Spiritual and Technological Epiphanies in the Himalayas — By Jennifer Shipp
Asia India South Asia Hotel Trips

Spiritual and Technological Epiphanies in the Himalayas — By Jennifer Shipp

John takes an iPhone photo at the prayer flags on the hike to Dharamkot. Hermitic monks descend out of the hills here to the Tibetan Children's Village to watch cricket tournaments.
John takes an iPhone photo at the prayer flags on the hike to Dharamkot as I take a “selfie” of all of us. Hermitic monks descend out of the hills here to the Tibetan Children’s Village below to watch cricket tournaments. It’s a spiritual place, but there we are taking selfies.

Technologically speaking, this trip to India has been a disaster. Our Internet has been non-existent for more than two weeks now and about 7 days ago, my computer starting “acting up”. First, it refused to turn on. John, the computer whisperer, starting working with it, gently at first, pushing buttons and talking to it softly in the dim light of his own computer monitor, studying a forum filled with advice about Macs-that-have-given-up, but…after 3 days of no-response, he shook the shit out of it and it finally turned on. But it doesn’t turn on all the time. Just sometimes. It’s very whimsical. So I can’t plan to work on my computer from one day to the next, which has tried my patience and stretched my reality tether to a such a perilous point that I think I may be having some kind of spiritual epiphany about technology and life-in-general.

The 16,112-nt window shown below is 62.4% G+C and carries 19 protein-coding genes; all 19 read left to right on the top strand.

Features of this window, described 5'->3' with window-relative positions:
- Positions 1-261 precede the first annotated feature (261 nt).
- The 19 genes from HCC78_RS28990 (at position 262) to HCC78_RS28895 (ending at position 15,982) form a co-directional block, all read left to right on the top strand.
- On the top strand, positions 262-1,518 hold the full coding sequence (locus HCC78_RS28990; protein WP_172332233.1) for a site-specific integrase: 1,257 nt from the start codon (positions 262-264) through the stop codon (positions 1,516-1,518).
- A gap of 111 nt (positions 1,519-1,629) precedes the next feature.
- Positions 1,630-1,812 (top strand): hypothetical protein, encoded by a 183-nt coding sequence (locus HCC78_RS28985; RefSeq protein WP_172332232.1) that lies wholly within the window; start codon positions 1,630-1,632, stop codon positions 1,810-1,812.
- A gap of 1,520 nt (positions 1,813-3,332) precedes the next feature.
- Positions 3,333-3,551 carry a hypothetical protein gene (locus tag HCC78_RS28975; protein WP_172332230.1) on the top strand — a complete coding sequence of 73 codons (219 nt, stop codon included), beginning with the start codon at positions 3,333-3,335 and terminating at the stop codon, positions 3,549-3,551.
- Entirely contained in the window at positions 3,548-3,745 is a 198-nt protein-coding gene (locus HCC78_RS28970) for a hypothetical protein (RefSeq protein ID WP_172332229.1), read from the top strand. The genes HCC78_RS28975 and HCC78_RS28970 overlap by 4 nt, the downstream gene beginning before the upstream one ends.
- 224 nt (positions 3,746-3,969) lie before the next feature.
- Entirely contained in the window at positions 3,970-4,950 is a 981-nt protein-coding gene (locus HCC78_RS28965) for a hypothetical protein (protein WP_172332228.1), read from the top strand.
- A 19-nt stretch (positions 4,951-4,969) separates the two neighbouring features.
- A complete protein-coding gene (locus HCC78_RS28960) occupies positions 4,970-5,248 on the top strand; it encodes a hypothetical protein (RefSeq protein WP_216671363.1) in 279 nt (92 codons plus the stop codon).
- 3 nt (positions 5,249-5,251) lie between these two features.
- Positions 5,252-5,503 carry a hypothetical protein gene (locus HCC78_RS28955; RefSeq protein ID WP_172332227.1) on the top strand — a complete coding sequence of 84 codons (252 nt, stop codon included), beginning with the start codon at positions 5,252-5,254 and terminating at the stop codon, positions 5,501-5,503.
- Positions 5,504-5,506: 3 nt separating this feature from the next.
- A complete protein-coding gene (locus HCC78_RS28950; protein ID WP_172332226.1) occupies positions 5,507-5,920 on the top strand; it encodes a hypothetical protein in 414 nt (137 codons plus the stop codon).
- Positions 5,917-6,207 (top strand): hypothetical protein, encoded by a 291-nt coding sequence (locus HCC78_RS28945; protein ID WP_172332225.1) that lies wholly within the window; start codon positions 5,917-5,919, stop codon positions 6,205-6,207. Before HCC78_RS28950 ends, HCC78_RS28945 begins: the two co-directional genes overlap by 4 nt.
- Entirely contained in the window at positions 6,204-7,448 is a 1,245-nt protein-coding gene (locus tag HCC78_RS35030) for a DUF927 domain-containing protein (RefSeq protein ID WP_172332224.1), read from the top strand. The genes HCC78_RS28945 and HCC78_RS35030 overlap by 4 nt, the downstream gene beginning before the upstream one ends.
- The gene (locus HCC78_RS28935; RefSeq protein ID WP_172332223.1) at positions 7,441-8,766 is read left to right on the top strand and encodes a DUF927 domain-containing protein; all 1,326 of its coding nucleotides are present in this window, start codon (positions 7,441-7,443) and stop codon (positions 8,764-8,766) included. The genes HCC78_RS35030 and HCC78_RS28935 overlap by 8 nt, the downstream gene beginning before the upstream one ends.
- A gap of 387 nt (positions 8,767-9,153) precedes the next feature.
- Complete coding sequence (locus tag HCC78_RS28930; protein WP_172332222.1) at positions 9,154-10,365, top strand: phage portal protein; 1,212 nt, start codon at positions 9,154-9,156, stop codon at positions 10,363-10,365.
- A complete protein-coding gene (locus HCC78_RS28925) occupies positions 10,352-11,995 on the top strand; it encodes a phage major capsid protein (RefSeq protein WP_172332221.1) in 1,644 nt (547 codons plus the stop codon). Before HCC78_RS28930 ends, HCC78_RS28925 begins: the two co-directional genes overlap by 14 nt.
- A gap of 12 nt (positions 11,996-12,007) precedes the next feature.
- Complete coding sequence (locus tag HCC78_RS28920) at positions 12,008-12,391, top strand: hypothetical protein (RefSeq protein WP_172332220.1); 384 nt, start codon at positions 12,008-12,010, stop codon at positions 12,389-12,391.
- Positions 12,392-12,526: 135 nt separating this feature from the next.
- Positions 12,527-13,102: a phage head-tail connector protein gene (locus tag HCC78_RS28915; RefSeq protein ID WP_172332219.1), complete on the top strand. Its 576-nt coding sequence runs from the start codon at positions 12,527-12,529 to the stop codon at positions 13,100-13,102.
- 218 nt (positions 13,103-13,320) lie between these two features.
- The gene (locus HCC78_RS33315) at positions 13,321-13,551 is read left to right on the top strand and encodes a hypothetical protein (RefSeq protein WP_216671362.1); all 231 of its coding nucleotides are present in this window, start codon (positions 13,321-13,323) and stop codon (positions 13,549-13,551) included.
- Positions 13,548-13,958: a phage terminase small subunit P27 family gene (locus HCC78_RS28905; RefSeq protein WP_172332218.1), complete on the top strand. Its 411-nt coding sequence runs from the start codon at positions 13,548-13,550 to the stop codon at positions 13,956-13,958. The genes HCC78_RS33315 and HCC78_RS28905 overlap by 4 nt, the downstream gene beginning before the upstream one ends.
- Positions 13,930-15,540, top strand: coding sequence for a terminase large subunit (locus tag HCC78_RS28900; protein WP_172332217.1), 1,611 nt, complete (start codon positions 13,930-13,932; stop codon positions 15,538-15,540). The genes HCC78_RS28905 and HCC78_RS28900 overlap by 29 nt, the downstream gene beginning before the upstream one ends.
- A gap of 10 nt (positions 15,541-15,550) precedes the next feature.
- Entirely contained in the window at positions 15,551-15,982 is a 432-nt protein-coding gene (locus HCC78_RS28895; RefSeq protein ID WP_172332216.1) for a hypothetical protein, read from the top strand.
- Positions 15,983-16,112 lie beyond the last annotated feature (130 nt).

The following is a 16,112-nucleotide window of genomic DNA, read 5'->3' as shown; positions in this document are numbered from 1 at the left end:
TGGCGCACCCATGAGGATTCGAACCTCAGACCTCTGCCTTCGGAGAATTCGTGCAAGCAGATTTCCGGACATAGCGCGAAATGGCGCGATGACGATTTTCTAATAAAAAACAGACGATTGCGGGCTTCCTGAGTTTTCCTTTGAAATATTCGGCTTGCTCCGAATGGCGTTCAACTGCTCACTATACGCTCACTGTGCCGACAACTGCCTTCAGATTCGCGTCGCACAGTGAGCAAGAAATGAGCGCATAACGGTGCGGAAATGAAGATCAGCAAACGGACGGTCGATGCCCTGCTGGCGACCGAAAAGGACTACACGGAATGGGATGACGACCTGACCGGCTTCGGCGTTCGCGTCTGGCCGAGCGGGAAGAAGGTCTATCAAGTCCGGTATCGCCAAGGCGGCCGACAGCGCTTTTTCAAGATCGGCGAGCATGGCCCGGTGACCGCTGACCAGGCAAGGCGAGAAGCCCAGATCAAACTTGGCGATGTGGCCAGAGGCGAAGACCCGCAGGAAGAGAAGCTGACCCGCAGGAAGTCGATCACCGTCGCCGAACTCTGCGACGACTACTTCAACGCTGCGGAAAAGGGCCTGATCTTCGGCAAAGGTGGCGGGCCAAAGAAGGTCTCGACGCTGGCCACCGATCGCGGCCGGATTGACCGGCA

People come to India for spiritual experiences, so I guess this experience is contextually appropriate: Dharamsala and McLeod Ganj are definitely on the spiritual-seekers circuit. A large proportion of people on the plane with us from Delhi to Dharamsala were clearly in the market for a guru, enlightenment, or communion with God or Buddha or some other deity. Several clique-ish groups of women clad in harem pants and flip flops had yoga mats sticking out of their bags as they disembarked form our tiny prop plane. They looked at me and my ready-for-anything-REI pants with their convenient mugger-proof zipper pockets and these women could clearly see that I couldn’t compete with them in terms of relaxation and Nirvananess.

A tense white man in a pink shirt who looked a little like Kelsey Grammer from the sitcom Frasier appeared to be on some kind of quiet quest and I imagined that he was deeply saddened by something, perhaps a divorce. Maybe he was seeking enlightenment, or a reason to live. He had the look of someone who was on the edge of something. Maybe he was just hoping to find out that he’s special in some way…or exactly like everyone else.